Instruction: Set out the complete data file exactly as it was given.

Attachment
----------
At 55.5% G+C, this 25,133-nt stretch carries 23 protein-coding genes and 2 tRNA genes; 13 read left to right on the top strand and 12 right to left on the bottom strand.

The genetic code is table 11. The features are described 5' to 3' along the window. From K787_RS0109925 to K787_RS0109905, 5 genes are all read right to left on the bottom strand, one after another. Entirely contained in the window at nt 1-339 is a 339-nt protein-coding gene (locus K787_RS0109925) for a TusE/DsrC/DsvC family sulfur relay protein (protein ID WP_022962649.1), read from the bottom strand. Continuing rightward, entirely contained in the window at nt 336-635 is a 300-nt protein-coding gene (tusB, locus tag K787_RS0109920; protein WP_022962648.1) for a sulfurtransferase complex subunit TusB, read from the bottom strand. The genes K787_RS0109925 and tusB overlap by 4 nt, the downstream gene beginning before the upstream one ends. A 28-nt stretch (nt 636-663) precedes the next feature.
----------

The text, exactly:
At 55.5% G+C, this 25,133-nt stretch carries 23 protein-coding genes and 2 tRNA genes; 13 read left to right on the top strand and 12 right to left on the bottom strand.

The genetic code is table 11. The features are described 5' to 3' along the window. From K787_RS0109925 to K787_RS0109905, 5 genes are all read right to left on the bottom strand, one after another. Entirely contained in the window at nt 1-339 is a 339-nt protein-coding gene (locus K787_RS0109925) for a TusE/DsrC/DsvC family sulfur relay protein (protein ID WP_022962649.1), read from the bottom strand. Continuing rightward, entirely contained in the window at nt 336-635 is a 300-nt protein-coding gene (tusB, locus tag K787_RS0109920; protein WP_022962648.1) for a sulfurtransferase complex subunit TusB, read from the bottom strand. The genes K787_RS0109925 and tusB overlap by 4 nt, the downstream gene beginning before the upstream one ends. A 28-nt stretch (nt 636-663) precedes the next feature.